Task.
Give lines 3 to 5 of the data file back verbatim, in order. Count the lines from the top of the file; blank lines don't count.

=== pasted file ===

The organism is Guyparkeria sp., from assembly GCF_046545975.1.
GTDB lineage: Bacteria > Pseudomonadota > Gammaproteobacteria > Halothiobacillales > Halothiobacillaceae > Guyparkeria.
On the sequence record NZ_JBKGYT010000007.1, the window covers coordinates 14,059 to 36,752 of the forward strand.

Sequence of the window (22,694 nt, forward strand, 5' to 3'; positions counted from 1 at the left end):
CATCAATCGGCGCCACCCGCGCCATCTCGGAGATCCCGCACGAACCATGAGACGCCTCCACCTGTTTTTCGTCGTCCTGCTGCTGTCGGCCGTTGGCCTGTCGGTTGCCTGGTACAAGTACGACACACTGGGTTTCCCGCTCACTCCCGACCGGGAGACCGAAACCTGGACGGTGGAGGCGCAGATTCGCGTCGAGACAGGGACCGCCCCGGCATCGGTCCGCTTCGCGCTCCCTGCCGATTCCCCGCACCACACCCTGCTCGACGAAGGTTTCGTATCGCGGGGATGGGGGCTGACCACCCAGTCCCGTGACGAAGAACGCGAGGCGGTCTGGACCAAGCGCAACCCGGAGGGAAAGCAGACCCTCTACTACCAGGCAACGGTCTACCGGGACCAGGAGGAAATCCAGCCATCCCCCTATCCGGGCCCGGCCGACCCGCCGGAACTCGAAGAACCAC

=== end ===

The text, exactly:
On the sequence record NZ_JBKGYT010000007.1, the window covers coordinates 14,059 to 36,752 of the forward strand.

Sequence of the window (22,694 nt, forward strand, 5' to 3'; positions counted from 1 at the left end):
CATCAATCGGCGCCACCCGCGCCATCTCGGAGATCCCGCACGAACCATGAGACGCCTCCACCTGTTTTTCGTCGTCCTGCTGCTGTCGGCCGTTGGCCTGTCGGTTGCCTGGTACAAGTACGACACACTGGGTTTCCCGCTCACTCCCGACCGGGAGACCGAAACCTGGACGGTGGAGGCGCAGATTCGCGTCGAGACAGGGACCGCCCCGGCATCGGTCCGCTTCGCGCTCCCTGCCGATTCCCCGCACCACACCCTGCTCGACGAAGGTTTCGTATCGCGGGGATGGGGGCTGACCACCCAGTCCCGTGACGAAGAACGCGAGGCGGTCTGGACCAAGCGCAACCCGGAGGGAAAGCAGACCCTCTACTACCAGGCAACGGTCTACCGGGACCAGGAGGAAATCCAGCCATCCCCCTATCCGGGCCCGGCCGACCCGCCGGAACTCGAAGAACCAC